Latin nameClonophis kirtlandii
Kirtland's Snake is slender and has a brown or grayish ground color. Usually, there are two rows of alternating dark spots on either side of the side of the back, but these sometimes are difficult to see. The most distinctive part of this snake's appearance is its belly: red with a line of characteristic black spots running down each side.
Western Pennsylvania through central Illinois to extreme northeastern Missouri.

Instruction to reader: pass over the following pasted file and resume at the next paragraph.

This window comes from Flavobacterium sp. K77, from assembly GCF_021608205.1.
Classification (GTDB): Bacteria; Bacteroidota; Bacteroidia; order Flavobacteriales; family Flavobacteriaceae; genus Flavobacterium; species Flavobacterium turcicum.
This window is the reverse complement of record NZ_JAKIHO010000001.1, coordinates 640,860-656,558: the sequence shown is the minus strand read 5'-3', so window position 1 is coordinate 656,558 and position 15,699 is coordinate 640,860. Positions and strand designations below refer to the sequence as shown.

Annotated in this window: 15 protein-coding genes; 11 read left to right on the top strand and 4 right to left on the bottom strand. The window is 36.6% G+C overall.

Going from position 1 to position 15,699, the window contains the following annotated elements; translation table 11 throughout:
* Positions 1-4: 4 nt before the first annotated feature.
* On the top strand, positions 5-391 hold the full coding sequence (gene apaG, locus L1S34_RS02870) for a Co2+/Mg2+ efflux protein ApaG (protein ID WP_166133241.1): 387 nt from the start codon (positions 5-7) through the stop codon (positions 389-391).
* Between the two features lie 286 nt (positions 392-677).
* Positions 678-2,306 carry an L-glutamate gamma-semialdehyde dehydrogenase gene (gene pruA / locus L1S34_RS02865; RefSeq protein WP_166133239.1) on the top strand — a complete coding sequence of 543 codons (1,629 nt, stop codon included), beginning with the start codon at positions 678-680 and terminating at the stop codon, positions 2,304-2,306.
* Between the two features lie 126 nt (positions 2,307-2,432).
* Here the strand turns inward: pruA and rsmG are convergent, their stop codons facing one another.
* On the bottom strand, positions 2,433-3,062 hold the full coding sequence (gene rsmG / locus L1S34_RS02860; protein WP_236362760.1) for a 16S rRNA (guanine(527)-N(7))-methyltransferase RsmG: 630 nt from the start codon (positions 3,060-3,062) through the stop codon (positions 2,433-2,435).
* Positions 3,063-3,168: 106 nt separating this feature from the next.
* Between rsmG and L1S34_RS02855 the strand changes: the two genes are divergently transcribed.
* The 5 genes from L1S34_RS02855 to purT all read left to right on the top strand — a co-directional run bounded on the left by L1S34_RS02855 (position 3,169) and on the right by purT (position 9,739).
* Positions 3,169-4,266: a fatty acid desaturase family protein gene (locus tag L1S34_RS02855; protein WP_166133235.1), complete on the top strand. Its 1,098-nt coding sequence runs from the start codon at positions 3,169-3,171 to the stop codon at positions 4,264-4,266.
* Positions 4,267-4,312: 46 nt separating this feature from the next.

Range in Ohio
Throughout the glaciated western half of Ohio, most common in the areas of Lucas and Hamilton Counties.
Wet meadows, vicinity of woodland ponds and open swamplands. Although a "water snake," Kirtland's Snake is rarely found swimming in open water. It is considered by specialists to be the least aquatic of water snakes.
A distinctive characteristic of this snake is the way in which it flattens its body when disturbed. It swims well but only rarely is found swimming. Kirtland's Snake typically is encountered under boards and flat rocks in wet meadows and other moist areas, a habit that relates well to its well-documented preference for eating earthworms and slugs.